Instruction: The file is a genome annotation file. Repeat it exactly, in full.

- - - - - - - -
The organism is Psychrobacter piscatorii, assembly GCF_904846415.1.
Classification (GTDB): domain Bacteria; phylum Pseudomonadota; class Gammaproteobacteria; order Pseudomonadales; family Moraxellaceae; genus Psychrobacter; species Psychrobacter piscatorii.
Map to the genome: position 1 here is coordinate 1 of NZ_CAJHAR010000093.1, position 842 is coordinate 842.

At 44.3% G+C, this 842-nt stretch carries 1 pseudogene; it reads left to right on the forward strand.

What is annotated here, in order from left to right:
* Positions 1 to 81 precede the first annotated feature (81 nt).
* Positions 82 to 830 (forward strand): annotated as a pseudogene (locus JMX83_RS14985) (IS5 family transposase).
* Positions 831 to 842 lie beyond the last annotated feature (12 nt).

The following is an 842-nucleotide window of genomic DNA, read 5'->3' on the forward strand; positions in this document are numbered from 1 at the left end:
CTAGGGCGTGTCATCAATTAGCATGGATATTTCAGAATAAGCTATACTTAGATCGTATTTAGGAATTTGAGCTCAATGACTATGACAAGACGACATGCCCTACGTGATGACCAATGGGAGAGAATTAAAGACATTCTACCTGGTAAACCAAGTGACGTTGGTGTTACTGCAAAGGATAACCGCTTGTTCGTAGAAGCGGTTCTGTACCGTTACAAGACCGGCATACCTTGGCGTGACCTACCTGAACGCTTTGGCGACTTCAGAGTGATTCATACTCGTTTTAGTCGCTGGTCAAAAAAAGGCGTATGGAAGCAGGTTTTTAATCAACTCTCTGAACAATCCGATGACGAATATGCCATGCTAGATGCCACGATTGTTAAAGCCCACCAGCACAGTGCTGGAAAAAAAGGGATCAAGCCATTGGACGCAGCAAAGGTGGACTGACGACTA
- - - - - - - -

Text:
The organism is Psychrobacter piscatorii, assembly GCF_904846415.1.
Classification (GTDB): domain Bacteria; phylum Pseudomonadota; class Gammaproteobacteria; order Pseudomonadales; family Moraxellaceae; genus Psychrobacter; species Psychrobacter piscatorii.
Map to the genome: position 1 here is coordinate 1 of NZ_CAJHAR010000093.1, position 842 is coordinate 842.

At 44.3% G+C, this 842-nt stretch carries 1 pseudogene; it reads left to right on the forward strand.

What is annotated here, in order from left to right:
* Positions 1 to 81 precede the first annotated feature (81 nt).
* Positions 82 to 830 (forward strand): annotated as a pseudogene (locus JMX83_RS14985) (IS5 family transposase).
* Positions 831 to 842 lie beyond the last annotated feature (12 nt).

The following is an 842-nucleotide window of genomic DNA, read 5'->3' on the forward strand; positions in this document are numbered from 1 at the left end:
CTAGGGCGTGTCATCAATTAGCATGGATATTTCAGAATAAGCTATACTTAGATCGTATTTAGGAATTTGAGCTCAATGACTATGACAAGACGACATGCCCTACGTGATGACCAATGGGAGAGAATTAAAGACATTCTACCTGGTAAACCAAGTGACGTTGGTGTTACTGCAAAGGATAACCGCTTGTTCGTAGAAGCGGTTCTGTACCGTTACAAGACCGGCATACCTTGGCGTGACCTACCTGAACGCTTTGGCGACTTCAGAGTGATTCATACTCGTTTTAGTCGCTGGTCAAAAAAAGGCGTATGGAAGCAGGTTTTTAATCAACTCTCTGAACAATCCGATGACGAATATGCCATGCTAGATGCCACGATTGTTAAAGCCCACCAGCACAGTGCTGGAAAAAAAGGGATCAAGCCATTGGACGCAGCAAAGGTGGACTGACGACTA